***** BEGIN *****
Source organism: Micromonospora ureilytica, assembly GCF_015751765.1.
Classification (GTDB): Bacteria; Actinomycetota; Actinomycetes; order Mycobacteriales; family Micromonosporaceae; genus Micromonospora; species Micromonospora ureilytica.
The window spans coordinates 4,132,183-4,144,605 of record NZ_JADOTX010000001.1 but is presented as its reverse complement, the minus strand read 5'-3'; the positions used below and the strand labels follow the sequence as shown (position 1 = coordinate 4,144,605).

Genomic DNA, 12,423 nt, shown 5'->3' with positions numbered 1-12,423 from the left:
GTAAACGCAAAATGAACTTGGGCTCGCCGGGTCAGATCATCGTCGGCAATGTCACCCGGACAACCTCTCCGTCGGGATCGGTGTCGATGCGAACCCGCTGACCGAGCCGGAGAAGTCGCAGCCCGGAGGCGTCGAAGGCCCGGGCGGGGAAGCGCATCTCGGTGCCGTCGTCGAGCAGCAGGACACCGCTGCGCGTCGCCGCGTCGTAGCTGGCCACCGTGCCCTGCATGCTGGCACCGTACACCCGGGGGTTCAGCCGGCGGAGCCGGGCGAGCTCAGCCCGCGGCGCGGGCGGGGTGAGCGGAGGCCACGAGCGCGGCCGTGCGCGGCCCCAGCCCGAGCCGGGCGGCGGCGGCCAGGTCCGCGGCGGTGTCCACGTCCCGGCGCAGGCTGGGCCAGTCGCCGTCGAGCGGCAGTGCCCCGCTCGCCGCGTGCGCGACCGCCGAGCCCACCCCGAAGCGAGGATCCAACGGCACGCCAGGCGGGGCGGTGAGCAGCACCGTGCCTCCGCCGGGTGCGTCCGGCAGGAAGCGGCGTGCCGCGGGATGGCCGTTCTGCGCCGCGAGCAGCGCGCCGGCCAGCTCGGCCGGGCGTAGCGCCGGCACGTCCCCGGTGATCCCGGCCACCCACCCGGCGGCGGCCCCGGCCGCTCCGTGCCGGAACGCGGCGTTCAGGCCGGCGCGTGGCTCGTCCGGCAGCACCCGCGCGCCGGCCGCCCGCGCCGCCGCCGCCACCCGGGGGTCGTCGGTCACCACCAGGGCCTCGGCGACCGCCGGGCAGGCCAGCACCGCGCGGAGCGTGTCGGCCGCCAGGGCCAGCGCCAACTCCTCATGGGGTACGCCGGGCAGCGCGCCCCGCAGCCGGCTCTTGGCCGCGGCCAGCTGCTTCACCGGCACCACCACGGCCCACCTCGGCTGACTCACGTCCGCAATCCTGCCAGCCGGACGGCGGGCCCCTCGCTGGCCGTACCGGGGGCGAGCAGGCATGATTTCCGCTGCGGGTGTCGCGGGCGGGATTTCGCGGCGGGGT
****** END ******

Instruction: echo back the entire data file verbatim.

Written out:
Source organism: Micromonospora ureilytica, assembly GCF_015751765.1.
Classification (GTDB): Bacteria; Actinomycetota; Actinomycetes; order Mycobacteriales; family Micromonosporaceae; genus Micromonospora; species Micromonospora ureilytica.
The window spans coordinates 4,132,183-4,144,605 of record NZ_JADOTX010000001.1 but is presented as its reverse complement, the minus strand read 5'-3'; the positions used below and the strand labels follow the sequence as shown (position 1 = coordinate 4,144,605).

Genomic DNA, 12,423 nt, shown 5'->3' with positions numbered 1-12,423 from the left:
GTAAACGCAAAATGAACTTGGGCTCGCCGGGTCAGATCATCGTCGGCAATGTCACCCGGACAACCTCTCCGTCGGGATCGGTGTCGATGCGAACCCGCTGACCGAGCCGGAGAAGTCGCAGCCCGGAGGCGTCGAAGGCCCGGGCGGGGAAGCGCATCTCGGTGCCGTCGTCGAGCAGCAGGACACCGCTGCGCGTCGCCGCGTCGTAGCTGGCCACCGTGCCCTGCATGCTGGCACCGTACACCCGGGGGTTCAGCCGGCGGAGCCGGGCGAGCTCAGCCCGCGGCGCGGGCGGGGTGAGCGGAGGCCACGAGCGCGGCCGTGCGCGGCCCCAGCCCGAGCCGGGCGGCGGCGGCCAGGTCCGCGGCGGTGTCCACGTCCCGGCGCAGGCTGGGCCAGTCGCCGTCGAGCGGCAGTGCCCCGCTCGCCGCGTGCGCGACCGCCGAGCCCACCCCGAAGCGAGGATCCAACGGCACGCCAGGCGGGGCGGTGAGCAGCACCGTGCCTCCGCCGGGTGCGTCCGGCAGGAAGCGGCGTGCCGCGGGATGGCCGTTCTGCGCCGCGAGCAGCGCGCCGGCCAGCTCGGCCGGGCGTAGCGCCGGCACGTCCCCGGTGATCCCGGCCACCCACCCGGCGGCGGCCCCGGCCGCTCCGTGCCGGAACGCGGCGTTCAGGCCGGCGCGTGGCTCGTCCGGCAGCACCCGCGCGCCGGCCGCCCGCGCCGCCGCCGCCACCCGGGGGTCGTCGGTCACCACCAGGGCCTCGGCGACCGCCGGGCAGGCCAGCACCGCGCGGAGCGTGTCGGCCGCCAGGGCCAGCGCCAACTCCTCATGGGGTACGCCGGGCAGCGCGCCCCGCAGCCGGCTCTTGGCCGCGGCCAGCTGCTTCACCGGCACCACCACGGCCCACCTCGGCTGACTCACGTCCGCAATCCTGCCAGCCGGACGGCGGGCCCCTCGCTGGCCGTACCGGGGGCGAGCAGGCATGATTTCCGCTGCGGGTGTCGCGGGCGGGATTTCGCGGCGGGGT